Fran Lebowitz Remembers When Everyone Hated Jerome Robbins and Money Had No Currency
An evening at the Whitney Museum with artist Nick Mauss and public servant Fran Lebowitz.
Nick Mauss and Fran Lebowitz at the Whitney Museum of American Art on May 14, 2018. Photo by Paige Katherine Bradley.
Nick Mauss is a lovely man with a terrific show at the Whitney Museum of American Art, which you now have less than twenty-four hours left to see, and as an icing finish to his layered cake of an exhibition, he brought the one and only Fran Lebowitz out for a conversation about ballet. And not just any ballet, we were talking the New York City Ballet, as in George Balanchine, Jerome Robbins—that lot. Mauss’s show traces a history of collusion and flirtation between modern ballet and the visual arts in America, and capping it with intermittent dances in the museum’s gallery where his show is installed, he spins audiences between live subjects and objects—remnants of other lives that danced. No one has to be there to witness, but they should. Lebowitz has spoken before about what the loss of an educated audience with high standards does to the visual and performing arts (decimates it) and she reiterated the sentiment last night. She also emphasized the need for context in looking at art, e.g., if you don’t know what came before or after anything else, how would you know how to evaluate it? What do you do with art you can’t place? Well, I guess you can always just applaud and be done with it. Lebowitz sees your game though, and she says you’re really just applauding yourselves. Honest, harsh, and for your own good; a brutally straightforward, or queerforward, assessment of childishness on Mother’s Day.
She noted how the New York City Ballet audience, a whole generation of brilliant homosexuals smote by AIDS, were so keen they might speculate amongst themselves if Suzanne Farrell had a cold, and chalk her subpar performance (which would have been stunning to anyone else) up to it. Yes, it does sound tyrannical, but guess what, standards are how you get greatness, punk. Lebowitz remembers a time when “money had no currency,” meaning, as she remembers it, no one was interested in how much money anyone else had. You were living in public, not going to each other’s apartments (unless you were sleeping with them), and rolling from film screening downtown to disco to film screening uptown. There was simply no time to notice your companions’ material circumstances, or for indulgences like food—a pleasure for the middle age—when there were Things to Be Found Out.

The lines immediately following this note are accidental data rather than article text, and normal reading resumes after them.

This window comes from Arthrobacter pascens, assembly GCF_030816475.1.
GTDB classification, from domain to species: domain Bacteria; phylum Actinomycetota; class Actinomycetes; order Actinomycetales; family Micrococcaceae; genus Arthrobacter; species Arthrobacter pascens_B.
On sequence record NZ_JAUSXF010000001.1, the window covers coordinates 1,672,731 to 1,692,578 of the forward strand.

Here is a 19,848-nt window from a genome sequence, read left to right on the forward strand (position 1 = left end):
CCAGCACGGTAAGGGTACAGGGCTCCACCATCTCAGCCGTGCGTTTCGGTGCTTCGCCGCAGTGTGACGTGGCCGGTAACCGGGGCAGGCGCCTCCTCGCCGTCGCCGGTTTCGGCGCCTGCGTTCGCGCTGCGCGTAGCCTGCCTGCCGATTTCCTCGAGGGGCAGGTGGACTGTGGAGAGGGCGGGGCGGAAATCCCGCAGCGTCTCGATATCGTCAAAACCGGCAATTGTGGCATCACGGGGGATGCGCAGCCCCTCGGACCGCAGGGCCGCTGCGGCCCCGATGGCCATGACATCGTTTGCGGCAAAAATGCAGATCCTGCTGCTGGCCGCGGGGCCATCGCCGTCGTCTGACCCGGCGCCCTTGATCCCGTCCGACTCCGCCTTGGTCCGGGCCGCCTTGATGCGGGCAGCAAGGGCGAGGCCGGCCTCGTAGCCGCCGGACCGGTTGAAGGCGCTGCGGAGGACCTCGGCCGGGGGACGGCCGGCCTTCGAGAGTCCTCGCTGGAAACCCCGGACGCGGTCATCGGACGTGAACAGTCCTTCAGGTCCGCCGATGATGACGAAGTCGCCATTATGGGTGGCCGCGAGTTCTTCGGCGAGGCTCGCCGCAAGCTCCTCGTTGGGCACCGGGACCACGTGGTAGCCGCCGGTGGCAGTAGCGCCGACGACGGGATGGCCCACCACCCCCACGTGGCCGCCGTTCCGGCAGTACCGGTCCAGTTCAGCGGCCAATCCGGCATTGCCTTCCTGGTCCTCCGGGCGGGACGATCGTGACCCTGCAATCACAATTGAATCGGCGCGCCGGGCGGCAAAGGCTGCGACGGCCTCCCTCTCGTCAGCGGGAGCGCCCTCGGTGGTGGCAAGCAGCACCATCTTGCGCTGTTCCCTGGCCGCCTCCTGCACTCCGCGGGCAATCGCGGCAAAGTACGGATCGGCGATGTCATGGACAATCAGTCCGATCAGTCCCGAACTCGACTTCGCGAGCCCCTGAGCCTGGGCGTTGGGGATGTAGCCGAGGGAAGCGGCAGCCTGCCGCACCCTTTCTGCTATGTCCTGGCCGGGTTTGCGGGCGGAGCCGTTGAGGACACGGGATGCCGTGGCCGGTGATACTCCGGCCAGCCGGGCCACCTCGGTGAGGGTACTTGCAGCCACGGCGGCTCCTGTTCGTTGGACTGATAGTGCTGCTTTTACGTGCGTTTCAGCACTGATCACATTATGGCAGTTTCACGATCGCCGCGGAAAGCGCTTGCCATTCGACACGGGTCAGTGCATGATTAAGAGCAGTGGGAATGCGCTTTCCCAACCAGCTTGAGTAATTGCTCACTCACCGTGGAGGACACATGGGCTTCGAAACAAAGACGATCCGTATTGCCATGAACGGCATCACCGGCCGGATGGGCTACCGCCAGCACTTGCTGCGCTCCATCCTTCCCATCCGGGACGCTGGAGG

And lo, I went out for one night to the Whitney and found out that everyone, apparently, hated Jerome Robbins. His dancers loathed Jerry, per Lebowitz, and a movie producer fired him from the lauded film adaptation of his 1957 musical West Side Story. Also, did you know thousands of people were forced out of their apartments, which were demolished, to build the Lincoln Center that housed this great New York City Ballet? I did, but perhaps you need to get out, and into the library, more.
Someone in the Q&A (brace yourselves) asked F.L. to tell us about Stonewall, which felt like a pretty loaded question, and I’m not even a card carrying member of the LGBTQIA+ community. I mean, I guess one could just read a book. Luckily Fran Lebowitz has (on many an occasion), and she noted that after confronting James McCourt, author of Queer Street, about the hearsay surrounding the legend of the Stonewall Riots—she maintains it’s not a riot if everyone goes home and sleeps until 2 PM the next day—he told her “every people needs their myths.” Fair enough, I love believing in things too!